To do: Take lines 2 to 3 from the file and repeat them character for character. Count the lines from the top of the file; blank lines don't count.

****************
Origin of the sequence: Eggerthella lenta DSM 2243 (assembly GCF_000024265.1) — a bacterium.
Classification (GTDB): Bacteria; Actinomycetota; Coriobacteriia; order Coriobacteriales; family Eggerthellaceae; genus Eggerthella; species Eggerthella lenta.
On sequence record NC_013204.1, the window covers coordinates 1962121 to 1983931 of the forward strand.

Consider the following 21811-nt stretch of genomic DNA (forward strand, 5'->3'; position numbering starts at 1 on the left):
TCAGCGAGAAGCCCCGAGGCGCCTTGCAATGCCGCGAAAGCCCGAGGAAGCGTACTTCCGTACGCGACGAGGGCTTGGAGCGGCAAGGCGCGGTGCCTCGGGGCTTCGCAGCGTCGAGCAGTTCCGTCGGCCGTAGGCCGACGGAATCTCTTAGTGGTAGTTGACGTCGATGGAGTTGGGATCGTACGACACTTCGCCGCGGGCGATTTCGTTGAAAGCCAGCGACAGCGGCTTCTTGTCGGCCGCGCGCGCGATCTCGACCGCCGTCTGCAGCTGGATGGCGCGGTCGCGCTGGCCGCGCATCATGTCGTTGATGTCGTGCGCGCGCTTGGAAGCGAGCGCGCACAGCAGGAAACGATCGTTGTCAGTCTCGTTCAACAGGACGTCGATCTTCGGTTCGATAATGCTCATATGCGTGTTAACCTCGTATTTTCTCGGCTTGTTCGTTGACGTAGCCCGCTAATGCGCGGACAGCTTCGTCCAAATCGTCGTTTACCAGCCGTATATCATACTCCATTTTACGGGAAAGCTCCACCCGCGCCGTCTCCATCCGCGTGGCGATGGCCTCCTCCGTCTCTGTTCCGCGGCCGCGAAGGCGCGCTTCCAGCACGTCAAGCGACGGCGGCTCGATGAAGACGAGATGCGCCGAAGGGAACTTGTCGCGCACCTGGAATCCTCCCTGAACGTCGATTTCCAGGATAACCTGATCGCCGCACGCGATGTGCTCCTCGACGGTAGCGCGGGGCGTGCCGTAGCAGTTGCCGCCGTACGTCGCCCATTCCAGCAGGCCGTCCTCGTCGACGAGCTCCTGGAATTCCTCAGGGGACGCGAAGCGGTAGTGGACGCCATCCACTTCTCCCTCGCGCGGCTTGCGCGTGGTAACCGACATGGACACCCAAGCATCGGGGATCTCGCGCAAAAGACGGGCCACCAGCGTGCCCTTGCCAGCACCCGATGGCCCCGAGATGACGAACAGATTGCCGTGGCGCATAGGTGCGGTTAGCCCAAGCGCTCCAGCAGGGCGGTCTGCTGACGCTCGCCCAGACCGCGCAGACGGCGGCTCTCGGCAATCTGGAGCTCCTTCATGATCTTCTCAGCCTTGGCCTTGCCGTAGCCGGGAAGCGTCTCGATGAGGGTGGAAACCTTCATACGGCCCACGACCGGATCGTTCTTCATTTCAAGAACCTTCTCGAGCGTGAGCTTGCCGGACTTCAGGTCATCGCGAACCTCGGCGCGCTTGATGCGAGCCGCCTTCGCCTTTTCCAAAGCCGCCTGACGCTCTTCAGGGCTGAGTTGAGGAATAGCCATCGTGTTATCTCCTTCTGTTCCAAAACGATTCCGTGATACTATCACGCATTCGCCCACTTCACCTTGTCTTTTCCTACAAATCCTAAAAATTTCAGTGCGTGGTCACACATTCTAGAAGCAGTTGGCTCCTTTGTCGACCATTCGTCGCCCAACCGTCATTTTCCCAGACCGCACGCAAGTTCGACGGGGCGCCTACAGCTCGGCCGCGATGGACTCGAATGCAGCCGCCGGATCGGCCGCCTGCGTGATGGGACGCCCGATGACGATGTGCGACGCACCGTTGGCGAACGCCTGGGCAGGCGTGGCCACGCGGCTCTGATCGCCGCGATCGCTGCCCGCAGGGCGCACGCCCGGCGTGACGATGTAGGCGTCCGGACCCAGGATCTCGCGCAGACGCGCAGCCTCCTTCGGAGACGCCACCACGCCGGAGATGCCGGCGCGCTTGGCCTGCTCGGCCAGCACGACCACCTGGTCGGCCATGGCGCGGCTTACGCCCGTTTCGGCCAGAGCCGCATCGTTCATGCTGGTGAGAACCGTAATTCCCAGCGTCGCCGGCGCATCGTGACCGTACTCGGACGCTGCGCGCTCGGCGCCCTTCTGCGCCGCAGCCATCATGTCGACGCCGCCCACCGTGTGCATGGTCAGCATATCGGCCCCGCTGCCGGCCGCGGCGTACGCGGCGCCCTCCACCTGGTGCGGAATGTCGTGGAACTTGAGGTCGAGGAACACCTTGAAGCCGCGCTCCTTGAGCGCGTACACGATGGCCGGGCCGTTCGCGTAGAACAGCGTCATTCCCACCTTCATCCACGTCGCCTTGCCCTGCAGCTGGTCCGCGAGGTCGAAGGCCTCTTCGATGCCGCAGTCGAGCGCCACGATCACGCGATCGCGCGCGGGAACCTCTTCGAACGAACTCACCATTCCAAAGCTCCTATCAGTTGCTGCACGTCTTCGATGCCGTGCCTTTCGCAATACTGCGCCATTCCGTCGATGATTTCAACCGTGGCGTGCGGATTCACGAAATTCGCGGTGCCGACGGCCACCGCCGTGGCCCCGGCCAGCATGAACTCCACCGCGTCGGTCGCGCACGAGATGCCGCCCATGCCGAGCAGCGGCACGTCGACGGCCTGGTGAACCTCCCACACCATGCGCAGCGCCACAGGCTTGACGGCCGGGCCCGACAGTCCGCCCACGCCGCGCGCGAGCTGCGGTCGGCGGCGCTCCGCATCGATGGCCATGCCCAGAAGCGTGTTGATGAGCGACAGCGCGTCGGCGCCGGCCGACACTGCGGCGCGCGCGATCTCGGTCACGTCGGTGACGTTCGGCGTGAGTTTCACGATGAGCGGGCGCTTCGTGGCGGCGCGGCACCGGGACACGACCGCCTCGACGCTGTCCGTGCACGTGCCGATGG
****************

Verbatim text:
Classification (GTDB): Bacteria; Actinomycetota; Coriobacteriia; order Coriobacteriales; family Eggerthellaceae; genus Eggerthella; species Eggerthella lenta.
On sequence record NC_013204.1, the window covers coordinates 1962121 to 1983931 of the forward strand.